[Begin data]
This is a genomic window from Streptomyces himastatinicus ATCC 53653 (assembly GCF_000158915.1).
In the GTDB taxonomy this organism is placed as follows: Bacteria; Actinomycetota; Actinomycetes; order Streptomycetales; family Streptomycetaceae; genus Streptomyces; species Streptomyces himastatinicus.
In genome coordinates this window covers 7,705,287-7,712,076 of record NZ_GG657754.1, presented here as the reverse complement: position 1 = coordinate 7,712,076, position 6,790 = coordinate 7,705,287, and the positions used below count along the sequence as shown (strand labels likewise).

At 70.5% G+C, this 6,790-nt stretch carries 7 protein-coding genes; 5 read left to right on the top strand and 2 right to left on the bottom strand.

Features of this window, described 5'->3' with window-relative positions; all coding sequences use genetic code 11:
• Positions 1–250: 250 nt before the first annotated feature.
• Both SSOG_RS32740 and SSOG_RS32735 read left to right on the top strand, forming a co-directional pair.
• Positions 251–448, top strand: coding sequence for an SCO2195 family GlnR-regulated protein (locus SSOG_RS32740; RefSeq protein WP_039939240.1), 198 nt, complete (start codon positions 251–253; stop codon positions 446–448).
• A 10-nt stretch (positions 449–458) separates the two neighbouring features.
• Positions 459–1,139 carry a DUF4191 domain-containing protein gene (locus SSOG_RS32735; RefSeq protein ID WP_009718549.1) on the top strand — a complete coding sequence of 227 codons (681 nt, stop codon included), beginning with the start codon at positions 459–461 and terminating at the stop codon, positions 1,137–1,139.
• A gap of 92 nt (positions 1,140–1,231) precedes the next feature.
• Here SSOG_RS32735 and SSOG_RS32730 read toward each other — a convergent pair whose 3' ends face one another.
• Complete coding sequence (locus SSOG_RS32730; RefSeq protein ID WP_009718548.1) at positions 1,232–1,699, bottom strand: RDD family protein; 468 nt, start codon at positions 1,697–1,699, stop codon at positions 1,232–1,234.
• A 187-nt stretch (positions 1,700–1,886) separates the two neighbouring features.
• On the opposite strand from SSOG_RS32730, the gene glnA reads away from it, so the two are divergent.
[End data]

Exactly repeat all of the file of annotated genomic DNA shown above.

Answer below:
This is a genomic window from Streptomyces himastatinicus ATCC 53653 (assembly GCF_000158915.1).
In the GTDB taxonomy this organism is placed as follows: Bacteria; Actinomycetota; Actinomycetes; order Streptomycetales; family Streptomycetaceae; genus Streptomyces; species Streptomyces himastatinicus.
In genome coordinates this window covers 7,705,287-7,712,076 of record NZ_GG657754.1, presented here as the reverse complement: position 1 = coordinate 7,712,076, position 6,790 = coordinate 7,705,287, and the positions used below count along the sequence as shown (strand labels likewise).

At 70.5% G+C, this 6,790-nt stretch carries 7 protein-coding genes; 5 read left to right on the top strand and 2 right to left on the bottom strand.

Features of this window, described 5'->3' with window-relative positions; all coding sequences use genetic code 11:
• Positions 1–250: 250 nt before the first annotated feature.
• Both SSOG_RS32740 and SSOG_RS32735 read left to right on the top strand, forming a co-directional pair.
• Positions 251–448, top strand: coding sequence for an SCO2195 family GlnR-regulated protein (locus SSOG_RS32740; RefSeq protein WP_039939240.1), 198 nt, complete (start codon positions 251–253; stop codon positions 446–448).
• A 10-nt stretch (positions 449–458) separates the two neighbouring features.
• Positions 459–1,139 carry a DUF4191 domain-containing protein gene (locus SSOG_RS32735; RefSeq protein ID WP_009718549.1) on the top strand — a complete coding sequence of 227 codons (681 nt, stop codon included), beginning with the start codon at positions 459–461 and terminating at the stop codon, positions 1,137–1,139.
• A gap of 92 nt (positions 1,140–1,231) precedes the next feature.
• Here SSOG_RS32735 and SSOG_RS32730 read toward each other — a convergent pair whose 3' ends face one another.
• Complete coding sequence (locus SSOG_RS32730; RefSeq protein ID WP_009718548.1) at positions 1,232–1,699, bottom strand: RDD family protein; 468 nt, start codon at positions 1,697–1,699, stop codon at positions 1,232–1,234.
• A 187-nt stretch (positions 1,700–1,886) separates the two neighbouring features.
• On the opposite strand from SSOG_RS32730, the gene glnA reads away from it, so the two are divergent.